Frankly, they had few rights. Marriage settlements among the wealthy certainly ensured the future of a new wife. On widowhood, she would be protected. But in return, whatever she owned passed to her husband, unless it was tied up in such a way that he could not access it. That would have to be legally done to be valid.
This was why heiresses were in demand. Impecunious young gentlemen could make their fortune by marrying into wealth. Here we come, Gretna Green! But that was a risk because an irate father might cut off his daughter's inheritance to prevent the fortune-hunter benefitting. Which did not help the wife one bit. She was now poor as well as subject to her husband's whim.
Aye, there's the rub, as Shakespeare would say. Your modern miss has little conception of a wife's lack of rights. Even in my youth, the law was on the side of the husband. Nowadays, divorce is rife and a battered wife has recourse to a rescue centre, the police, friends and family.
A Georgian battered wife might appeal to her family, but they had no right in law to keep her against her husband's will. A man had the right, by law, to beat his wife. There is now some doubt about the truth of "rule of thumb", which phrase is alleged to have come about through the law that a man could beat his wife with a stick no thicker than his thumb. Be that as it may, it was still legal to do it.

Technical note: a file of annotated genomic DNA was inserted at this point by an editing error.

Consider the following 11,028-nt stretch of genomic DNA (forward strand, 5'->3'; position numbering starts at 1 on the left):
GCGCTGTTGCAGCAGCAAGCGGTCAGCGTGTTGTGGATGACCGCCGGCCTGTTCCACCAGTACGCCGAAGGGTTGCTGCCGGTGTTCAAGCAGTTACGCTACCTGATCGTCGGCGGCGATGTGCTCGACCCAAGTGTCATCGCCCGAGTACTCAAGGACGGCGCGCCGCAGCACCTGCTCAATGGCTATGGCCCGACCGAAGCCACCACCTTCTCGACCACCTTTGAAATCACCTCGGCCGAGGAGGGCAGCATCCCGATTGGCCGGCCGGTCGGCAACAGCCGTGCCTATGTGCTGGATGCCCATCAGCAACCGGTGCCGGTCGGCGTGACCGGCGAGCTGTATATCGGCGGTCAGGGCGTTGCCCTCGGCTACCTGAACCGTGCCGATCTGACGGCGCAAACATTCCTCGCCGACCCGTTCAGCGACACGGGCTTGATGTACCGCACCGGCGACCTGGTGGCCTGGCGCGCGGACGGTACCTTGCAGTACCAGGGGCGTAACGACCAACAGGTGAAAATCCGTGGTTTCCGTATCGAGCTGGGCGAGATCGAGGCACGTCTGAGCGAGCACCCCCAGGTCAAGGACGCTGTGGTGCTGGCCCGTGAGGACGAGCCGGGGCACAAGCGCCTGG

This behaviour, which is cruelty in our 21st century eyes was, it must be said, considered the norm in the eighteenth century. Beatings as punishments, whether in public, in schools or at home were part of daily life. None would think anything of a wife receiving such "correction" as they thought of it.
What was not commonly acceptable, among gentlemen at least, was a fist beating. That came under the banner of ungentlemanly conduct. It was one thing to apply a correctional beating in the proper place, quite another to thump the living daylights out of a lady.
Thus, the threat of scandal was likely to induce the perpetrator to keep his battering secret. And the victim was too ashamed to allowed it to be known. Not so far away from the early part of the 20th century, to be frank, before rescue centres were available and police could not interfere.
Such a victim is my heroine's mother in A Fragile Mask. Verena has witnessed years of abuse towards her mother by her stepfather. It has made her learn to wear a public face, to keep her feelings hidden. We meet her when she has helped her mother to escape and is struggling to make a new life in Tunbridge Wells against the danger of discovery and her mama's stricken condition.
Enter Denzell Hawkeridge, charming, lively and ready for a light-hearted flirtation. Alas, he is doomed to disappointment when he decides to tackle the ice maiden.
In Tunbridge Wells, Denzell watches a beautiful girl playing with children. But the mysterious Verena proves cold and apparently impervious to Denzell’s charm. But Verena, anxious for her abused mother’s health, is struggling to remain aloof. Will his affection be enough to coax Verena out of her fear of matrimony?